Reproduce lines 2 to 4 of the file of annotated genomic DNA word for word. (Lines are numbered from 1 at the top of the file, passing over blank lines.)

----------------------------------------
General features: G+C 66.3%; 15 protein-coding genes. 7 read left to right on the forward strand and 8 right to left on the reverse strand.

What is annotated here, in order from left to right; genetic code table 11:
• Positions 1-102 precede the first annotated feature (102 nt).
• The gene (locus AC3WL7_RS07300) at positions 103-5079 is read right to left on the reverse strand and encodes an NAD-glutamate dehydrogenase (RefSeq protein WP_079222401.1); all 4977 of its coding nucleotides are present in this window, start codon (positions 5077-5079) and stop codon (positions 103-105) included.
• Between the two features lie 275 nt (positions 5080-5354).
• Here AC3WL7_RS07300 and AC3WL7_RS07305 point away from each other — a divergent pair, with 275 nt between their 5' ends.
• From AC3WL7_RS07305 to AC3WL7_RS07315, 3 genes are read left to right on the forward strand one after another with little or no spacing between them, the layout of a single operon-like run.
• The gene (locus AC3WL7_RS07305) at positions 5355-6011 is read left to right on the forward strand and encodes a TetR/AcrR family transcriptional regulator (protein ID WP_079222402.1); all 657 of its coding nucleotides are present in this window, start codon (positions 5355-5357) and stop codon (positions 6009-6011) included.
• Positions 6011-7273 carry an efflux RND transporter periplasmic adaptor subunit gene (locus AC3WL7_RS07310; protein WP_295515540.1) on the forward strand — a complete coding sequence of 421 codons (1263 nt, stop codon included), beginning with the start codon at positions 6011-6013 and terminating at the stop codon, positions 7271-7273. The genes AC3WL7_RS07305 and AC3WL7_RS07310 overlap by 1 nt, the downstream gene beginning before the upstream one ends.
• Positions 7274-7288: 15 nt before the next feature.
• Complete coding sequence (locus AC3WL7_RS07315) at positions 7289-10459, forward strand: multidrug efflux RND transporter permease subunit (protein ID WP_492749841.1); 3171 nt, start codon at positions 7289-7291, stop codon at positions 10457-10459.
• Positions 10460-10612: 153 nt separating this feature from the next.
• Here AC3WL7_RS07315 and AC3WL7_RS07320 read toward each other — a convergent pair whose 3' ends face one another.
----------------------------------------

What is annotated here, in order from left to right; genetic code table 11:
• Positions 1-102 precede the first annotated feature (102 nt).
• The gene (locus AC3WL7_RS07300) at positions 103-5079 is read right to left on the reverse strand and encodes an NAD-glutamate dehydrogenase (RefSeq protein WP_079222401.1); all 4977 of its coding nucleotides are present in this window, start codon (positions 5077-5079) and stop codon (positions 103-105) included.